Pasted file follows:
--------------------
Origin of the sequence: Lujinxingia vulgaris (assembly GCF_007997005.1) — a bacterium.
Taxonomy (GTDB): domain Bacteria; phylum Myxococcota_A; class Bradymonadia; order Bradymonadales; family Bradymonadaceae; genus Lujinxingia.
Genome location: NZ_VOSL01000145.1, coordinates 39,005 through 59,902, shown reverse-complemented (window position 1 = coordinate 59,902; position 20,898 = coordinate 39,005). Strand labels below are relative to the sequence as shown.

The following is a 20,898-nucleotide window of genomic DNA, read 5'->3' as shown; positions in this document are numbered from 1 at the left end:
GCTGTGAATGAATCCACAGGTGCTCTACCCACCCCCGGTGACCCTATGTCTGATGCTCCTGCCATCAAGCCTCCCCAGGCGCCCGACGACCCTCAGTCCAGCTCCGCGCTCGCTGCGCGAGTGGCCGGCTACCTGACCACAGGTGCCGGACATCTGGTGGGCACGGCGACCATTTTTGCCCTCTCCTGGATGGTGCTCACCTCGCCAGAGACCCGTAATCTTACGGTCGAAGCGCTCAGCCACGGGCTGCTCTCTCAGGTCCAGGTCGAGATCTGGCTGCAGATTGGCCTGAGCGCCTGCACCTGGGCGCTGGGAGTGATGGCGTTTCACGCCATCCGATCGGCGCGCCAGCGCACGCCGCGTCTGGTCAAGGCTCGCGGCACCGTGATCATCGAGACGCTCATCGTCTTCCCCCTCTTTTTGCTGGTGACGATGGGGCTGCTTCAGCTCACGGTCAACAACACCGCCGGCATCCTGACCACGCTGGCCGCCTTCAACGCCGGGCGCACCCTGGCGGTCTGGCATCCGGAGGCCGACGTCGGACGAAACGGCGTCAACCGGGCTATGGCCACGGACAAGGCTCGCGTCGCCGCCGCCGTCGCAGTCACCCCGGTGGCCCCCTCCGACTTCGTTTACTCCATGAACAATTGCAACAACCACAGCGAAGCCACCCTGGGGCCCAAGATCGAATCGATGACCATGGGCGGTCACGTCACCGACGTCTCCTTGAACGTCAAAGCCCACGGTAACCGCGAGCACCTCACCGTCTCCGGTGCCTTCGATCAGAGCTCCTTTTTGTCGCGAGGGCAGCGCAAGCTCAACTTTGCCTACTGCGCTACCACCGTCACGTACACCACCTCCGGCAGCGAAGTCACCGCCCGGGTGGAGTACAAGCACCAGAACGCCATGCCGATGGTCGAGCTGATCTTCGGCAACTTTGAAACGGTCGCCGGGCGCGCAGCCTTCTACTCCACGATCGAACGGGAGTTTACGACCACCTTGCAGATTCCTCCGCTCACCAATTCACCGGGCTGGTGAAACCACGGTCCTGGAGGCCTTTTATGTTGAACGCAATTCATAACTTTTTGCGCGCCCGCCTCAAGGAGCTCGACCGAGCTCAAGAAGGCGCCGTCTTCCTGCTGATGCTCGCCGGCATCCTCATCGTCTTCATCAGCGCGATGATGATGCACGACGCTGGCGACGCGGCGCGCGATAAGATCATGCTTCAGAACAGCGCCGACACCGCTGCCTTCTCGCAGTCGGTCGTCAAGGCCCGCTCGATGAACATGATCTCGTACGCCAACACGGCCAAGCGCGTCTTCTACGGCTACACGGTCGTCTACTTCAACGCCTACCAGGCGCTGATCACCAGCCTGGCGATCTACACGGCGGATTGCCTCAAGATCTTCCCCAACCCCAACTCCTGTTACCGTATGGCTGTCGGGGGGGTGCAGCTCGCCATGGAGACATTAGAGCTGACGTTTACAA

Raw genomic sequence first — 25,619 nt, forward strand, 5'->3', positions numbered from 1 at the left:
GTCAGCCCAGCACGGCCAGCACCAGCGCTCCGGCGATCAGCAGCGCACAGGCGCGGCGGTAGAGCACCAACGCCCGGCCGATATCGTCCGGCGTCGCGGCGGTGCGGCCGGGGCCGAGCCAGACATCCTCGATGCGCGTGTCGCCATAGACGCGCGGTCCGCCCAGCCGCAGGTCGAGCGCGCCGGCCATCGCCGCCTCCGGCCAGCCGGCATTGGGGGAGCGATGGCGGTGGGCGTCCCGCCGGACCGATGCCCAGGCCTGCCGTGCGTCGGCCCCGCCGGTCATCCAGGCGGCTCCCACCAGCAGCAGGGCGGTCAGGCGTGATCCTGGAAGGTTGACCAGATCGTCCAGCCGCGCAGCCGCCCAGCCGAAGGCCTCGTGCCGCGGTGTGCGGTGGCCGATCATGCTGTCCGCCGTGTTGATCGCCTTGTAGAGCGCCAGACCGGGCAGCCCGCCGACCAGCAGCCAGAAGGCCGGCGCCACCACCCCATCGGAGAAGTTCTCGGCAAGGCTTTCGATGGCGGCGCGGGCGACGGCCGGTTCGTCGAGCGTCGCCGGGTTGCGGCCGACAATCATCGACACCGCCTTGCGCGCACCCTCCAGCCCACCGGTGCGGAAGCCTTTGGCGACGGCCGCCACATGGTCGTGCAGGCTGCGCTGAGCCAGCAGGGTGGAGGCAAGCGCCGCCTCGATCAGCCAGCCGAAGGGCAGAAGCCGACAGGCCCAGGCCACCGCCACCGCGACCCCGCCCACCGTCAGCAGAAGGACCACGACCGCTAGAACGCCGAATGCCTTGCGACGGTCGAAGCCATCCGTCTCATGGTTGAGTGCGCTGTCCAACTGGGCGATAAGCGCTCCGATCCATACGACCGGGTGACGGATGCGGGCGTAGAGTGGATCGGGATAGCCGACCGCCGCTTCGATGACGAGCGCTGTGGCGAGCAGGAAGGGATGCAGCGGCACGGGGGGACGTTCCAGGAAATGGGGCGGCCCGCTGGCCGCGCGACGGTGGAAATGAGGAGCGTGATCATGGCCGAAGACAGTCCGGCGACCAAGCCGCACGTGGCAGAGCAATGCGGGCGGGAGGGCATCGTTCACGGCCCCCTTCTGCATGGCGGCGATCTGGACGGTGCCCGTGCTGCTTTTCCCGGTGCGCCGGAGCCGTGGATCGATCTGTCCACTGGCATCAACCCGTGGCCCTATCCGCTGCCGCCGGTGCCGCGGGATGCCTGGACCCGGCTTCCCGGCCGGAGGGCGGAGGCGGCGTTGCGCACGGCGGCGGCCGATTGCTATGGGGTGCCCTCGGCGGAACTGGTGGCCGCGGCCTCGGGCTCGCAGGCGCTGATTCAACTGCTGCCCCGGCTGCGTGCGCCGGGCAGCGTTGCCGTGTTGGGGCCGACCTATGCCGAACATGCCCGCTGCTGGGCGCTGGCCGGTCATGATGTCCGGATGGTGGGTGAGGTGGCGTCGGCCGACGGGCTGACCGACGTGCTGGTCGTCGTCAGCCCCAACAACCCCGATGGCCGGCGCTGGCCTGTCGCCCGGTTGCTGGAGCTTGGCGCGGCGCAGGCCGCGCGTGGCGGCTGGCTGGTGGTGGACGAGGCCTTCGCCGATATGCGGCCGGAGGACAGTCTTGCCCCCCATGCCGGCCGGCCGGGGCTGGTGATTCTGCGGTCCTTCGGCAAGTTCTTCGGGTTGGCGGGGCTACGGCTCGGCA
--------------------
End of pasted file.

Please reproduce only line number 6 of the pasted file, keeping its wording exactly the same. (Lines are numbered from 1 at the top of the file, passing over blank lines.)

Raw genomic sequence first — 25,619 nt, forward strand, 5'->3', positions numbered from 1 at the left: